08 February 2007

A Frowning Providence

I finished Behind a Frowning Providence last night. This little gem is full of comfort and wisdom from the Puritans as well as author John J. Murray, including several poetic excerpts. Here are a couple of my favorite quotes.

The most wise, righteous and gracious God doth often-times leave for a season his own children to manifold temptations, and the corruption of their own hearts, to chastise them for their former sins, or to discover unto them the hidden strength of corruption and deceitfulness of their own hearts, that they may be humbled; and to raise them to a more close and constant dependence for their support upon himself, and to make them more watchful against all future occasions of sin, and for sundry other just and holy ends.

The Westminster Confession of Faith
I walked a mile with pleasure,

She chatted all the way,

But left me none the wiser

For all she had to say.

I walked a mile with sorrow

And ne’er a word said she,

But oh the things I learned from her,

When sorrow walked with me.

Every work of Christ towards His people carries something more great and precious in the bosom of it than we are capable at the time of understanding.

Ralph Erskine

The vessels of mercy are first seasoned with affliction and then the wine of glory is poured in.

Thomas Watson
Prayer Answered by Crosses

I asked the Lord, that I might grow

In faith, and love, and every grace, 

Might more of his salvation know, 

And seek more earnestly his face.

'Twas he who taught me thus to pray, 

And he, I trust has answered prayer; 

But it has been in such a way, 

As almost drove me to despair.

I hoped that in some favoured hour, 

At once he'd answer my request:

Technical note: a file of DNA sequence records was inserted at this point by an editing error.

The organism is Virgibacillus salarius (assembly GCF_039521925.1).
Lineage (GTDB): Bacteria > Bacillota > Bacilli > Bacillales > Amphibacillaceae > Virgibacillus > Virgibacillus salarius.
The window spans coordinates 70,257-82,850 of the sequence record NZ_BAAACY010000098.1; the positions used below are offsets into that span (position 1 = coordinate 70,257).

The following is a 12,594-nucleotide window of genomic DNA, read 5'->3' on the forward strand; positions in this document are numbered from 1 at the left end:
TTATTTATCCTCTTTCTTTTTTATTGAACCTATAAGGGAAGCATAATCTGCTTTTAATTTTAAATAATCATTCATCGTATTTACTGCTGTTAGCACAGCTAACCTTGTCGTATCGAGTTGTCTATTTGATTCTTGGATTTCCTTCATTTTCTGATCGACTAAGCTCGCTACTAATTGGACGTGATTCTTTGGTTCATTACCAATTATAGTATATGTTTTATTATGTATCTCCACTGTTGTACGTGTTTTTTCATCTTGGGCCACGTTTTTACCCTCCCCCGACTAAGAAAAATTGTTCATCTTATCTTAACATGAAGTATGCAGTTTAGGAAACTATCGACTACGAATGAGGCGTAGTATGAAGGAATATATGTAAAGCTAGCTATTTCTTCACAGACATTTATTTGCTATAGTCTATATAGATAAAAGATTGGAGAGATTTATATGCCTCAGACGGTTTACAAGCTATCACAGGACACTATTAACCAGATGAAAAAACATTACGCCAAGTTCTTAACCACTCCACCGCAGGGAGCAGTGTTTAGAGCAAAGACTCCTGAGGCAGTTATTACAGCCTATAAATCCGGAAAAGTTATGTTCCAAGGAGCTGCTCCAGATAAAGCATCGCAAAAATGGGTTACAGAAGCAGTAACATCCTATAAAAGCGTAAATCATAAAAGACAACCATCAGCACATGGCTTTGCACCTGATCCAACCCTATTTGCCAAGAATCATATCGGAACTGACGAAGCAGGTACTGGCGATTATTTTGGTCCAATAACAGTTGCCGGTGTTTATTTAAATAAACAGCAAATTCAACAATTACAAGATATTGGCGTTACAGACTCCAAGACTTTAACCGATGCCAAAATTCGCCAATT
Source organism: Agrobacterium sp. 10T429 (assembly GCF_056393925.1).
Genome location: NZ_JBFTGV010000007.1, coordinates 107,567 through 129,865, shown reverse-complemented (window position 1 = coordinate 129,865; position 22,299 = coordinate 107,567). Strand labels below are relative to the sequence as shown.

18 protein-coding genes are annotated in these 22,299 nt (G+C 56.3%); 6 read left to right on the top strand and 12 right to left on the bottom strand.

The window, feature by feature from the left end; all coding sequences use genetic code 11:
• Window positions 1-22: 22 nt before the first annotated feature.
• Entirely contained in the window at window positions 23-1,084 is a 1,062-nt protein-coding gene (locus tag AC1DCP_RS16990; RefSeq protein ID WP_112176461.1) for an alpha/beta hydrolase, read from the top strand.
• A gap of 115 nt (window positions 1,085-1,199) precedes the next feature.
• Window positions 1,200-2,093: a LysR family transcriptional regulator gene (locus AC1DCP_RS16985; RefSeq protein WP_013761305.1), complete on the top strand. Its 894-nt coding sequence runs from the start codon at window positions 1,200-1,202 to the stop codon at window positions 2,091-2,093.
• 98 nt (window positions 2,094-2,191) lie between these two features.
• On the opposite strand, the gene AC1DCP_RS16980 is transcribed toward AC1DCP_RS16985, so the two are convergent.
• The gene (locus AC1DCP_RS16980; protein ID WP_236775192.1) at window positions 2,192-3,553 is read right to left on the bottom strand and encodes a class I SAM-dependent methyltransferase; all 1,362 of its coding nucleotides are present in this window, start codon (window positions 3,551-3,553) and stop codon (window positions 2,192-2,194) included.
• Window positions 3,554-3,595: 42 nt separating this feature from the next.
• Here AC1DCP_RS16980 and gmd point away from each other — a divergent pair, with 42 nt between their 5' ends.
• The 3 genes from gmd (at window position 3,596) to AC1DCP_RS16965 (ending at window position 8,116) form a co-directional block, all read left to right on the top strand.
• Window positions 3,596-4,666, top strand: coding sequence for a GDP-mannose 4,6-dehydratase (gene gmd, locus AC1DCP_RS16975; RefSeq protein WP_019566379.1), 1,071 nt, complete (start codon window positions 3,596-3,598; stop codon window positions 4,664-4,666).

And by his love's constraining power, 

Subdue my sins, and give me rest.

Instead of this, he made me feel 

The hidden evils of my heart; 

And let the angry powers of hell 

Assault my soul in every part.

Yea more, with his own hand he seemed 

Intent to aggravate my woe; 

Crossed all the fair designs I schemed, 

Blasted my gourds, and laid me low.

Lord, why is this, I trembling cried; 

Wilt thou pursue this worm to death? 
‘Tis in this way," the Lord replied,

"I answer prayer for grace and faith.

"These inward trials I employ, 

"From self and pride to set thee free; 

"And break thy schemes of earthly joy, 

"That thou may’st seek thy all in me."
John Newton

02 February 2007

Opus #10

How I begrudge the sparrow plain,

Tho’ unadorned, subdued,

Unprepossessing, indistinct,

Appears not ornate-hued,

Yet she has wings to fly away,

Escaping earthly care.
She leaves her burdens far below,

And dances on the air.

She twirls and whirls and pirouettes

Across blue firmament,

Unweighed by earth’s persistent pull,

Exuberance unpent.

I stand beneath, observe her waltz,

While to take off I yearn.
She skirts o’er each impediment,

Her path still straight, unturn’d.

Fast fetter’d to my shackling grief,

I covet joy of flight;

But wingless, fixed, weighed down with dread,

I’m grounded from such height.

She’s gone from sight, I turn away,

Then pause… entreat… conclude:

Tho’ sorrow binds me to the earth,

God’s love is not so rude!

His grace puts flight within my grasp-

I tentatively praise,

As I mount up with eagles’ wings,

He clears away the haze,

Now weightless - Christ removes distress,

Lifts off my heavy care,

He smiles at me and takes my hand,

And we waltz on the air.

© Lynne Bourgault Spear, 2007